CDLI Year-end notes, 2015

As we near the end of the year, I'd like to report on a few additions to CDLI content and functionality that might be of interest to some in cuneiform studies and related fields. These additions resulted in large measure from the project Creating a Sustainable Cuneiform Digital Library (CSCDL)–phase 3, under the general management of CDLI at UCLA, and generously funded by the Mellon Foundation, by UCLA's Humanities Division (supported by its Center for Digital Humanities), and by Oxford University.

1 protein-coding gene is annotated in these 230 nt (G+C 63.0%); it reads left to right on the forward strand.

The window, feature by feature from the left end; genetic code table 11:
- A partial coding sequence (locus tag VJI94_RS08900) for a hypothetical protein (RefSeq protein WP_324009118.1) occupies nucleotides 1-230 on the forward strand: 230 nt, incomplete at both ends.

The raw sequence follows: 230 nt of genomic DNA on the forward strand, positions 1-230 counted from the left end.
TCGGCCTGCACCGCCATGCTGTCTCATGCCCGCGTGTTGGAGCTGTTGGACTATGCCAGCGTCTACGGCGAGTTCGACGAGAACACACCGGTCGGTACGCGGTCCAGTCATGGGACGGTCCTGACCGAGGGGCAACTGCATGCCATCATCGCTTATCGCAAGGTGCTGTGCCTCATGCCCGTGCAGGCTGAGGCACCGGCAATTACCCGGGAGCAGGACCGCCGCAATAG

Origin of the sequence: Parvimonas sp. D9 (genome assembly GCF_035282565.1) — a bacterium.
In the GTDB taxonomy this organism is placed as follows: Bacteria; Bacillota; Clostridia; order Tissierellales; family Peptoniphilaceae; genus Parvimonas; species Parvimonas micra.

The first is a technical improvement achieved by Émilie Pagé-Perron of the University of Toronto. Her implementation of a CDLI search-renderer feed of an online viewer now accommodates the RTI images of cuneiform artifacts that Oxford co-PI Jacob Dahl and research associate Klaus Wagensonner (now at the Free University of Berlin) created, working in the collections of the Ashmolean Museum and the Louvre, and in smaller numbers in those of Oslo (Schøyen), Manchester (JRL) and Philadelphia (UPenn); Bruce Zuckerman's West Semitic Research Project at USC also imaged for us the Khorsabad reliefs of the Oriental Institute Museum (Chicago). These files currently document 2,279 surfaces of 1,085 individual artifacts—in 8,570,000 discrete jpg's. Our use of this online viewer, written by Gianpaolo Palma as a sub-initiative of the cultural heritage capture technologies being developed at the Visual Computing Lab of CNR-ISTI (Pisa), is described at here. The viewer does not pretend to replace the higher-level capabilities of such powerful RTI viewers as InscriptiFact (WSRP) running on local workstations, but it does offer some of the strengths of RTI image files in a true online environment. In these, treated artifact surfaces are presented for immediate browser view; for instance, three artifacts here, a Sargon II lamassu in the OIM, an Ashmolean prism with Sumerian literary texts, and an Old Akkadian account from the Louvre, each hyperlink to several RTI images. Users may click on one of these links after “View RTI” above the entry thumbnail, and then on the light bulb found in the tool box at the upper left. Clicking, holding and moving your cursor round about the image determines the light source and raking angle, while the magnifying glass (or scroll ball/tracking pad in your mouse) allows you to enlarge the image up to and down from pixelation. It does not require as much practice as some of your Christmas toys to become expert at the use of this simple viewer. We are now discussing making the much more cumbersome full RTI files available for download to and viewing on local computers, using whatever full viewer users might have available to them.